"Girls" Talk

The “Girls” Emotional Age Recap: “Flo”

The usual cast of characters gets thrown out the window this week; it’s all about Hannah and her relatives. When it looks like Grandma Flo will die, Hannah’s mother, two aunts and cousin gather at the hospital. What follows is a shockingly useful and somewhat accurate portrayal of the bad behavior that ensues when family members are put together for long periods of time in an exceptionally stressful situation. The consistent blindness to others’ needs and emotional immaturity on display give a sense of how Hannah could have grown up (if we can even use that term) to become who she is.

Speaking of Hannah’s mental age, doing a regular recap won’t work this week because we don’t have the usual group of girls. Instead, let’s explore four key moments that inform us about this family.

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Arguing over belongings is par for the course. When a relative dies, especially a parent, there will be squabbles over who claims each item. It makes perfect sense that items like the heirloom engagement ring elicit multiple shouting matches. But the first time we see the woman doling out shares, they’re not talking about Grandma’s furniture: they’re talking about her medication. I almost physically recoiled when I realized what was happening. Think about what it must be like to be raised by people so disconnected from their feelings that they have to ensure they’re all equally drugged.

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The other young person present during this experience is resentful cousin Rebecca, who is eager to stress how diligently she is working to make it through med school. Though her educational endeavors suggest that she is quite a bit more informed than Hannah (who doesn’t know where the femur is), she’s no smarter in terms of basics like looking at the road while driving. Her main differentiator, however, is her forthrightness. Where Hannah has been raised to be extremely self-conscious, Rebecca has an almost supernatural confidence, saying exactly what she thinks without a moment’s doubt as to its validity. It’s weird to think that Hannah could have turned out like her. They have the same foundational capacities, just turned in very different directions.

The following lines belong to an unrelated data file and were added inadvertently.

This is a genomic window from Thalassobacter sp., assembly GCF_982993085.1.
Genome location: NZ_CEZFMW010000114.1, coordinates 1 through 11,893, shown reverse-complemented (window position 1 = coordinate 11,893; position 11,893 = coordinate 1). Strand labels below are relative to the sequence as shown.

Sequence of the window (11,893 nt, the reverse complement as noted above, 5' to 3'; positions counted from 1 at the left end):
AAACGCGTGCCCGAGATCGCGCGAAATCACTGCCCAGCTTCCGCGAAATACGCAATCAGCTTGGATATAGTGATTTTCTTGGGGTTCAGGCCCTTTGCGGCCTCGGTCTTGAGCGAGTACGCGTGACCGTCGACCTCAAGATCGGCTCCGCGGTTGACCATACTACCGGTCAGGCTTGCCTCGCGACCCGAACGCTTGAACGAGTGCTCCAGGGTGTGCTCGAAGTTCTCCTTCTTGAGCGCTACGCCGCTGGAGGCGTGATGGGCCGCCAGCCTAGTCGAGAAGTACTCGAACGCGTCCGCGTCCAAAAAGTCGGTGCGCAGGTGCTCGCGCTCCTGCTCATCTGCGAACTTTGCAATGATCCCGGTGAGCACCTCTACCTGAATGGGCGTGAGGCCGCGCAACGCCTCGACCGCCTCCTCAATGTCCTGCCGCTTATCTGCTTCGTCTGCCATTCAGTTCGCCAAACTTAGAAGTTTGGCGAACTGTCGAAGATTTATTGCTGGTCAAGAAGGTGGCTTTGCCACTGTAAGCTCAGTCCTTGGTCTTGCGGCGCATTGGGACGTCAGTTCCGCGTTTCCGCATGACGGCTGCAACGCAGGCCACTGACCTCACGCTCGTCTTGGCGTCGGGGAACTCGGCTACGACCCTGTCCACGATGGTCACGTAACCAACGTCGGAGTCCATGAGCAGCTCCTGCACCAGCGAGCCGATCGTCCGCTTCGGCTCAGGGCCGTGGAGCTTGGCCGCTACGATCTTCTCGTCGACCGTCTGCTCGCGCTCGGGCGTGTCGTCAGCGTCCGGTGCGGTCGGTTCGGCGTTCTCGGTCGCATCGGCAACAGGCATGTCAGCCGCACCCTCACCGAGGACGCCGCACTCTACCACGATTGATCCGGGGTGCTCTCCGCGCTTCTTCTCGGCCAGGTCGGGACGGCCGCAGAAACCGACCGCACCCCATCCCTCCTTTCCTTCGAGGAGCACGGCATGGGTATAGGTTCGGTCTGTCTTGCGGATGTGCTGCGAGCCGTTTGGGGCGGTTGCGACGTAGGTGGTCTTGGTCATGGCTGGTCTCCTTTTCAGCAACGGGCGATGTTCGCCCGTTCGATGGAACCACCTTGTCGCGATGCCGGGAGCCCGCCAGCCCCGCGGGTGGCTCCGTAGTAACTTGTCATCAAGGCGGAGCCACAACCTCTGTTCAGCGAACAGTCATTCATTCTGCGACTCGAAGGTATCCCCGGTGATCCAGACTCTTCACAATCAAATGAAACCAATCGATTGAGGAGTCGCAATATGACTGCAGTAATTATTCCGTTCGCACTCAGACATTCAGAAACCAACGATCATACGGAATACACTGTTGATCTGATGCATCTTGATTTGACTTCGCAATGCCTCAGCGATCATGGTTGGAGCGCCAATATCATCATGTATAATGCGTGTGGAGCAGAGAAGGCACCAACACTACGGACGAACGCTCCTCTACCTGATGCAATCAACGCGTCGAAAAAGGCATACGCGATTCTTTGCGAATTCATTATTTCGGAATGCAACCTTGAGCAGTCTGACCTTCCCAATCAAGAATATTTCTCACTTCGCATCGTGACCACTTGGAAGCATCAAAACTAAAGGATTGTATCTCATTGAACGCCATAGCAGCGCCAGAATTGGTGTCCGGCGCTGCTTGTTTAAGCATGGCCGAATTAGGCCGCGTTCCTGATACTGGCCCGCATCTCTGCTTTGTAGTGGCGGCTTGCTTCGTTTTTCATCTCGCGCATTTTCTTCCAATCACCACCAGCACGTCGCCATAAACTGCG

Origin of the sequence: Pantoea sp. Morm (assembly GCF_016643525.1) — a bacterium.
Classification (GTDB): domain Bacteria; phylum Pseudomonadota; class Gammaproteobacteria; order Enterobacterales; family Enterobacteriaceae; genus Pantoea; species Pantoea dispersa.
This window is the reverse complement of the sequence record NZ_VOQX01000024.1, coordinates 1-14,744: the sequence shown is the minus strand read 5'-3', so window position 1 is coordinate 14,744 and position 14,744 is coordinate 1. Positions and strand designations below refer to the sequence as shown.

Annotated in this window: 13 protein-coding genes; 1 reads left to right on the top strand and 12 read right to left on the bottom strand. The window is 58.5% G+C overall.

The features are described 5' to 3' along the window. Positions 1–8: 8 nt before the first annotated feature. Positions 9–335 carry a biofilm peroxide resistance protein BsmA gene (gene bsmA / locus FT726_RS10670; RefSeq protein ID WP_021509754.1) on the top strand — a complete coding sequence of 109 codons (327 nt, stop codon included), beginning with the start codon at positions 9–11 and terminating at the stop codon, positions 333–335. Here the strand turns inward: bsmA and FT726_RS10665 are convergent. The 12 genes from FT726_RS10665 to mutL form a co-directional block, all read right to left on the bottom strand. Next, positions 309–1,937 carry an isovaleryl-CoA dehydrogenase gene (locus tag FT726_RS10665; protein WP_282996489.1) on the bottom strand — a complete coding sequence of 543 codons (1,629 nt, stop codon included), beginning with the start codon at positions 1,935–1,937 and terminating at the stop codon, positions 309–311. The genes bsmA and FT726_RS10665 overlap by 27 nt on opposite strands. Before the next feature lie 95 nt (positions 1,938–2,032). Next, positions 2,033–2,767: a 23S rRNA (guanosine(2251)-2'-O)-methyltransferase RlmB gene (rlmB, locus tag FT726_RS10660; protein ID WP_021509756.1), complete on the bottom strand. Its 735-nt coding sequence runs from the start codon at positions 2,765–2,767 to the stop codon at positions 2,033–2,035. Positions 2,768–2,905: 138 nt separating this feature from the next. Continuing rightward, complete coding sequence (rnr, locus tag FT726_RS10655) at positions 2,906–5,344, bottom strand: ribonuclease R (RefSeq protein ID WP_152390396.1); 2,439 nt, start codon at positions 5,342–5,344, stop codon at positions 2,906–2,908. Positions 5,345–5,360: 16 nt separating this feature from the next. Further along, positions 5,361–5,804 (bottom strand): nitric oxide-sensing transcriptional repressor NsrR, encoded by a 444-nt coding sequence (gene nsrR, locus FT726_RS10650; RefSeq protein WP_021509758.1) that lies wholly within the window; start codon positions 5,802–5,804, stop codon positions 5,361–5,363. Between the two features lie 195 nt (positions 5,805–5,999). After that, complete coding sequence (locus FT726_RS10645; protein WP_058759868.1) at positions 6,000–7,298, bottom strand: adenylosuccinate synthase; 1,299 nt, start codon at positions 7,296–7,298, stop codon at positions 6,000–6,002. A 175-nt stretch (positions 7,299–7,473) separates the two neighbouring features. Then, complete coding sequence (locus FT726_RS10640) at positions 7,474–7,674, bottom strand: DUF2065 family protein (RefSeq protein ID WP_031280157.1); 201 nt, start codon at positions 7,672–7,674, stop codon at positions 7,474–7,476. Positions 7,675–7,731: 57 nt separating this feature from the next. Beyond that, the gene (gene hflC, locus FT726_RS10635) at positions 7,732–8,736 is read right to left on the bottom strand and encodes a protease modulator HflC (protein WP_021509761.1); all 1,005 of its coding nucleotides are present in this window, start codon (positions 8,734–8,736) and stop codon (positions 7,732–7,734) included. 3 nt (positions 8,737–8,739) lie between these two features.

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We learn at the hospital that Hannah’s mother is exceptionally observant. It doesn’t seem as though she’s met Adam many times, and yet she has a laser-accurate read on who he is, not to mention the perspective to assume who he’ll become. Her talk with Hannah about the downfalls of marrying an odd man is filled with the wisdom and regret of someone who has walked that path. She loves Mr. Horvath, but she knows what that entails, and she thinks her daughter can do more. Not surprisingly, Hannah would rather wither and die than listen to good advice, not because she doubts her mother, but because taking that suggestion would mean admitting that she was wrong, which triggers all of her insecurities at once.

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First off, can we talk about the fact that June Squibb was nominated for an Oscar? What is she even doing here? But secondly, the character of Grandma Flo is essentially a blank mask. She says only the blandest things, asking for a cheese sandwich or saying that the secret to soft skin is “hand lotion,” and yet she gets the whole world projected onto her. She ruined her daughters. She was wise and sweet. She wants to hear about Hannah’s fake engagement. Everything we know about the woman, we know from what someone else said, usually in anger. I can’t tell if that’s bad writing or great writing.